Fun things to run on your Netbook

I read lifehacker’s Five Best Netbook Operating Systems today and couldn’t help but be a little bit disappointed. Netbook operating systems have come a very long way in the past year and I felt like they left out a lot of the more interesting options that are out there now. I’m not saying that any of these will be the best OS, and for some it will definitely depend on what you are expecting out of your netbook. I take the approach that a netbook is not designed to be a full desktop (simply because I have a full computer that fills that role, and the netbook is for light use and travel). That being said I generally like to run some of my more useful applications on my netbook. I’ve done a whole lot of experimenting with the current crop of netbook-centric OSes and these are the few that have kept me coming back because they were intruiging and fun.

1) Moblin. This was really the first time that I realized what a netbook could be; something that looked great and functioned well. Things have developed a lot for moblin in the past year. Clutter has become very mature and all the apps rolled into clutter’s interface are performing at expected levels. Moblin’s default browser is now up at a useable level and with the 2.1 release support for wireless networks is right up there with the UNR (at least in my experience). Add in the fact that Bluetooth and 3G connections are supported as well there isn’t much connectivity that you can’t get to work. I can’t say much on how 3G is working since I don’t have any 3G connections, but feel free to comment on your experience. Moblin is a big game changer in how a minimal interface can make a huge difference on your netbook. For those looking for a desktop replacement Moblin’s repos are somewhat limited.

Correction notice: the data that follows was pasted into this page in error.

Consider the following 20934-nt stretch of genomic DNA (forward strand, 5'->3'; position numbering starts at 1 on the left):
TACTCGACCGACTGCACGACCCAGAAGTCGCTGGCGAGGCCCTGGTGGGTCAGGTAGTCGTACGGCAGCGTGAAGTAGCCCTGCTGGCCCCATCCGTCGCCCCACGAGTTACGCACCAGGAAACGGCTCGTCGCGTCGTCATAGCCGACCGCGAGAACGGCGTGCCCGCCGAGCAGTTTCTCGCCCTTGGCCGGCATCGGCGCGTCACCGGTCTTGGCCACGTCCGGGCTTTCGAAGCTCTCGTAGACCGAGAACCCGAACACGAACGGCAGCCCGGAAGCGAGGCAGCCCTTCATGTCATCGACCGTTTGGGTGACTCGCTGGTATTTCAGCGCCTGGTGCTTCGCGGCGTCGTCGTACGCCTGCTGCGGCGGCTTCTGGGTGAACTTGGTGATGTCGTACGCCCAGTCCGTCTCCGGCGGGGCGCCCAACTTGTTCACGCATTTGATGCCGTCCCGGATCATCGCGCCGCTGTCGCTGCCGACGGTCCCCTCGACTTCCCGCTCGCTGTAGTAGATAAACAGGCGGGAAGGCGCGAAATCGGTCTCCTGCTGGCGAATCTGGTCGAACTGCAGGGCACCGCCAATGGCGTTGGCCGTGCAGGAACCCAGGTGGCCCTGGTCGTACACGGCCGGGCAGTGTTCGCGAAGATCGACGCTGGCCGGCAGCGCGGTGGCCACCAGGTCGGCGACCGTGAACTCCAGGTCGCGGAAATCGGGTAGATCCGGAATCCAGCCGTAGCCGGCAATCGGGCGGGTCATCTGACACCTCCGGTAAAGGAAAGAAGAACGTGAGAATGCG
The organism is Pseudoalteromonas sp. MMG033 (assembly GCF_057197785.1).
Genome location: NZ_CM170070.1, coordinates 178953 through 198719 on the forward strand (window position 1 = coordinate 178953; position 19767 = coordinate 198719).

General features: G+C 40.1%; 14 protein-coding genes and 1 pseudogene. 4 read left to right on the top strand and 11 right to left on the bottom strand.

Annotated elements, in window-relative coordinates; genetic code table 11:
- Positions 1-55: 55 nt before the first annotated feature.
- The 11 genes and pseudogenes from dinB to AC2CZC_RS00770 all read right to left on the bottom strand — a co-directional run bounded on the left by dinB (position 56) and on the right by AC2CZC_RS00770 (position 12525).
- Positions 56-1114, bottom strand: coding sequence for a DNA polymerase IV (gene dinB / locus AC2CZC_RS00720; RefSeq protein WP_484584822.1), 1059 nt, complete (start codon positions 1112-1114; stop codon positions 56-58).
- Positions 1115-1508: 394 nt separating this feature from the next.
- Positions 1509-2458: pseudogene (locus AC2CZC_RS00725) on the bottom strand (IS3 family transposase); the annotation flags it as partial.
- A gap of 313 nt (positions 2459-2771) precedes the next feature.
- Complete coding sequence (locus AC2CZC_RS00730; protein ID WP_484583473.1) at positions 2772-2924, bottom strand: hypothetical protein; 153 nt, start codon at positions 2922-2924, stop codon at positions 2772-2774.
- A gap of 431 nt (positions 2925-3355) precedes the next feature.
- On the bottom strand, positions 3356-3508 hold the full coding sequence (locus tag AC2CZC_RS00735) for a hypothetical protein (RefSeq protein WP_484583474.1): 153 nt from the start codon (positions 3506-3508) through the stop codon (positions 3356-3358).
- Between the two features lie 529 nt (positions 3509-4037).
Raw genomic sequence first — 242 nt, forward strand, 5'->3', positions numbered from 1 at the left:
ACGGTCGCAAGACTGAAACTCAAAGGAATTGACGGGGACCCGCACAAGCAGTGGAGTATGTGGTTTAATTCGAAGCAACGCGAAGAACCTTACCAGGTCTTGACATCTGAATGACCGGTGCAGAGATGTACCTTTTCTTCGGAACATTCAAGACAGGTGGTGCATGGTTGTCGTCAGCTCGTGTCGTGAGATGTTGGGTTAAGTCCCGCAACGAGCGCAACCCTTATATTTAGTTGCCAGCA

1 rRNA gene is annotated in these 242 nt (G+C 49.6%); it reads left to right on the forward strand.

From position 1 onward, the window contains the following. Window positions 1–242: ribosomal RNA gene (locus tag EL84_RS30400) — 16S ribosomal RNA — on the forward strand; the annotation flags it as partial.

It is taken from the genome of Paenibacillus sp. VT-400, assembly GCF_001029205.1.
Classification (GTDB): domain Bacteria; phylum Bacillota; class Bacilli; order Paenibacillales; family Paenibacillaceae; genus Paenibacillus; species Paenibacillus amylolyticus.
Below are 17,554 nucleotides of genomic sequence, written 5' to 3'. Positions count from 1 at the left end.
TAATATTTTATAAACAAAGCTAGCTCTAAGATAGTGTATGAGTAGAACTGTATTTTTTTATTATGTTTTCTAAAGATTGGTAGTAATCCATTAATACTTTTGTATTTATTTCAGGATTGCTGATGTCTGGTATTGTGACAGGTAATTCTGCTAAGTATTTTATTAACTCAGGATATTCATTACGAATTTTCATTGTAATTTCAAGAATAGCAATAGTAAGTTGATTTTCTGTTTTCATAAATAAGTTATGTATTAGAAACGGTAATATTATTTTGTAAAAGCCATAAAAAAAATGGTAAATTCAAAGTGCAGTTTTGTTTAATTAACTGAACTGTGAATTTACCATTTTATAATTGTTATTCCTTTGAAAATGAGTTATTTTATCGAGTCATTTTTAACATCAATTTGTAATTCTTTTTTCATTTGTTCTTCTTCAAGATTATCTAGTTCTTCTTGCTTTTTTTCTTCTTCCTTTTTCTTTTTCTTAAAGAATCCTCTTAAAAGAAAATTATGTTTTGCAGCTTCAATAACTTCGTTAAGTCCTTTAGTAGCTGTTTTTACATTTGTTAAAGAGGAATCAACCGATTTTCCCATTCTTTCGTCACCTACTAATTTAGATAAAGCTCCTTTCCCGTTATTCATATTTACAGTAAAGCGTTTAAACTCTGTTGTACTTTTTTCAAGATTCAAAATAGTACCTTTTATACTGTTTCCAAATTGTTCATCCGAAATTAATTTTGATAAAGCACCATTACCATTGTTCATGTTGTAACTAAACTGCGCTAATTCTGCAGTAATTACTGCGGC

2) Chromium OS. Here’s something that I’ve only recently started playing with and have been heartily satisfied with. Obviously Google’s foray into the thin client or more cloud oriented OS is still pretty rough but I got my wireless working fine out of the box and there is a great compatibility chart for the current builds by Hexxeh. Chromium was booting faster than Moblin did and it was off my USB drive to boot. If you’re looking for something quick this might be your stop. The new release by Hexxeh, titled Flow, will be hitting here in the next couple of days and for anyone that wants a simple device to browse the internet and not much else I would heartily recommend trying out Chromium OS. The interface is familiar to those that are running Chrome/Chromium on their desktop and it works better than I thought it would. I had almost no slowdowns on just 512MB of ram. Those that are looking for a more traditional desktop you might want to skip this. There is supposed to be a way to enable the ubuntu repositories but this is a pretty cautionary area of the system. There is no guarantee that they will work or that you won’t break your system. Still at an image size of about 800MB it’s a compelling look at what could be (and might be worth a shot on your USB stick, or as a secondary “instant on” OS)